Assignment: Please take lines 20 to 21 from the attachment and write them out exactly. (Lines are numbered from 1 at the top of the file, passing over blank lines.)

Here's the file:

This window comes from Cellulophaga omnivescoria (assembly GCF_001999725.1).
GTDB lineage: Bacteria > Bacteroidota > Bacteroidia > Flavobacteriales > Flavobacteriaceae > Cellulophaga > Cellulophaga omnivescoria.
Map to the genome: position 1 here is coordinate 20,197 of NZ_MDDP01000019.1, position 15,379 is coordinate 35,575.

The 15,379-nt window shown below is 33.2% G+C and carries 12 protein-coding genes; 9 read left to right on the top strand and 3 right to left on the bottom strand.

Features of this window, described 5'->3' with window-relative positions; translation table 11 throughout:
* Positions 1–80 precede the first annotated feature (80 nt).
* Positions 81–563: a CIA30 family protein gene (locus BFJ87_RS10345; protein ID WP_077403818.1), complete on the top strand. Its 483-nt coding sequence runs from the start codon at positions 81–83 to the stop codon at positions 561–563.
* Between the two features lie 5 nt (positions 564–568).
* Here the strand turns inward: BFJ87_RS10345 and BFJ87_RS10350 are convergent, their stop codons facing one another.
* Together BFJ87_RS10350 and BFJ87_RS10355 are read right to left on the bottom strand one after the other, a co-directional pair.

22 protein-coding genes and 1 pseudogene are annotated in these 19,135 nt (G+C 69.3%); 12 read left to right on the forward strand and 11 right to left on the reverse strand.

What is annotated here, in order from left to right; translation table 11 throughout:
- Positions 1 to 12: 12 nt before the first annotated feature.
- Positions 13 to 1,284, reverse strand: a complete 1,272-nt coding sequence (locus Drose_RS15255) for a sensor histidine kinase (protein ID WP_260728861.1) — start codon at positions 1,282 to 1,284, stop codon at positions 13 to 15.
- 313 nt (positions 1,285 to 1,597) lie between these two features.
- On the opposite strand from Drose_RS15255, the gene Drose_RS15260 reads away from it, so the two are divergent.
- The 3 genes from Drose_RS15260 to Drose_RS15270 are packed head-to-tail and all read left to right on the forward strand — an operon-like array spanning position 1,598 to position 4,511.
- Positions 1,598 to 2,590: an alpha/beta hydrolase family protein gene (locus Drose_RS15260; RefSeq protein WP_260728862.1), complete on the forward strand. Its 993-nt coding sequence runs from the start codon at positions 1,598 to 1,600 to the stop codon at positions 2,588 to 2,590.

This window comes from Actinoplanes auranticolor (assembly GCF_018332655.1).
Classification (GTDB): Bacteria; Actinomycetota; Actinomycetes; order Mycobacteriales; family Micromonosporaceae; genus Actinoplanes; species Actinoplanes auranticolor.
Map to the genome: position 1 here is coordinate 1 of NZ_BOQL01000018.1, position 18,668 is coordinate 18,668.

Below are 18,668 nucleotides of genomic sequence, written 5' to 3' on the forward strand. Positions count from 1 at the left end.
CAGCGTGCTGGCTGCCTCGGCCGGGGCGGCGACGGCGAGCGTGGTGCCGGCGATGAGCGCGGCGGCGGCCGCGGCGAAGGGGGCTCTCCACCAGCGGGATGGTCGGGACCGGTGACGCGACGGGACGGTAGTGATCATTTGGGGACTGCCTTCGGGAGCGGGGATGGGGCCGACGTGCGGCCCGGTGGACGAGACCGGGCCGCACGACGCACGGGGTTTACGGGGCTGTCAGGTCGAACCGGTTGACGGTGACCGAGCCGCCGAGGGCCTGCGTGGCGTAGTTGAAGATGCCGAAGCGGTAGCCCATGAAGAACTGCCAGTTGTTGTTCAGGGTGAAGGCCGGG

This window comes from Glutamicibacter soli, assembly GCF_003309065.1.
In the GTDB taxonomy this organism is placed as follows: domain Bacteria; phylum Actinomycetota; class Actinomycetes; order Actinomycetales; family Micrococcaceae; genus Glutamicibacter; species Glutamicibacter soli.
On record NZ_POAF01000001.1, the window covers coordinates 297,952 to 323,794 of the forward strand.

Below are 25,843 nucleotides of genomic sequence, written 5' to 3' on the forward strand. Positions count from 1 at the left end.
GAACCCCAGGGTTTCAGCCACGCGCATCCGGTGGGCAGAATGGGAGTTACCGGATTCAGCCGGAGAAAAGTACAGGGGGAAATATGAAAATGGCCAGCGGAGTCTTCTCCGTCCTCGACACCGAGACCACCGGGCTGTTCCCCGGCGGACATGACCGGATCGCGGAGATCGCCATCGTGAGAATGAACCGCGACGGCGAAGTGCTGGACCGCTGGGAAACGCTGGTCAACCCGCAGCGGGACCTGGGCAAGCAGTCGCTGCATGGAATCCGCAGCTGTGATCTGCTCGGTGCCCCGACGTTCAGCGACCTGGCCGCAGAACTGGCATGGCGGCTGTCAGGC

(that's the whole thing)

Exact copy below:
Classification (GTDB): Bacteria; Actinomycetota; Actinomycetes; order Mycobacteriales; family Micromonosporaceae; genus Actinoplanes; species Actinoplanes auranticolor.
Map to the genome: position 1 here is coordinate 1 of NZ_BOQL01000018.1, position 18,668 is coordinate 18,668.